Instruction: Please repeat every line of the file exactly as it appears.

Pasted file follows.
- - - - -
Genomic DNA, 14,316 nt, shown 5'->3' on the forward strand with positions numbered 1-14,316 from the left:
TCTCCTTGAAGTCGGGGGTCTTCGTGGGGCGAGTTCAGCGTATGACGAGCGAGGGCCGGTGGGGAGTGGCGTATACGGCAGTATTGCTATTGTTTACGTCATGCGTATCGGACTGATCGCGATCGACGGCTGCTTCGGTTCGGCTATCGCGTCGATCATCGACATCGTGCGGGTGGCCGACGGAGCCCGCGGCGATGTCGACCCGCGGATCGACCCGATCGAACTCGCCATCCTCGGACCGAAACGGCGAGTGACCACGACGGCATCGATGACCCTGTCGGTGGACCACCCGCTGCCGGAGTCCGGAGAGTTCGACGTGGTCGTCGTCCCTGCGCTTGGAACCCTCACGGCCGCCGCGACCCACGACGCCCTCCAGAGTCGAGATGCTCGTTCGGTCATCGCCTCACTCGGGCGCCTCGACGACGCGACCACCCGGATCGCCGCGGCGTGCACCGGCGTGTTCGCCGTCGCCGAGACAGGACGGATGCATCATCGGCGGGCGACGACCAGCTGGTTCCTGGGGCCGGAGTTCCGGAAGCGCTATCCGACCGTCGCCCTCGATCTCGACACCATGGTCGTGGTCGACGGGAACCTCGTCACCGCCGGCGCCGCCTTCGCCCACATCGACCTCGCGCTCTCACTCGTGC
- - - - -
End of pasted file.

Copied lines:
Genomic DNA, 14,316 nt, shown 5'->3' on the forward strand with positions numbered 1-14,316 from the left:
TCTCCTTGAAGTCGGGGGTCTTCGTGGGGCGAGTTCAGCGTATGACGAGCGAGGGCCGGTGGGGAGTGGCGTATACGGCAGTATTGCTATTGTTTACGTCATGCGTATCGGACTGATCGCGATCGACGGCTGCTTCGGTTCGGCTATCGCGTCGATCATCGACATCGTGCGGGTGGCCGACGGAGCCCGCGGCGATGTCGACCCGCGGATCGACCCGATCGAACTCGCCATCCTCGGACCGAAACGGCGAGTGACCACGACGGCATCGATGACCCTGTCGGTGGACCACCCGCTGCCGGAGTCCGGAGAGTTCGACGTGGTCGTCGTCCCTGCGCTTGGAACCCTCACGGCCGCCGCGACCCACGACGCCCTCCAGAGTCGAGATGCTCGTTCGGTCATCGCCTCACTCGGGCGCCTCGACGACGCGACCACCCGGATCGCCGCGGCGTGCACCGGCGTGTTCGCCGTCGCCGAGACAGGACGGATGCATCATCGGCGGGCGACGACCAGCTGGTTCCTGGGGCCGGAGTTCCGGAAGCGCTATCCGACCGTCGCCCTCGATCTCGACACCATGGTCGTGGTCGACGGGAACCTCGTCACCGCCGGCGCCGCCTTCGCCCACATCGACCTCGCGCTCTCACTCGTGC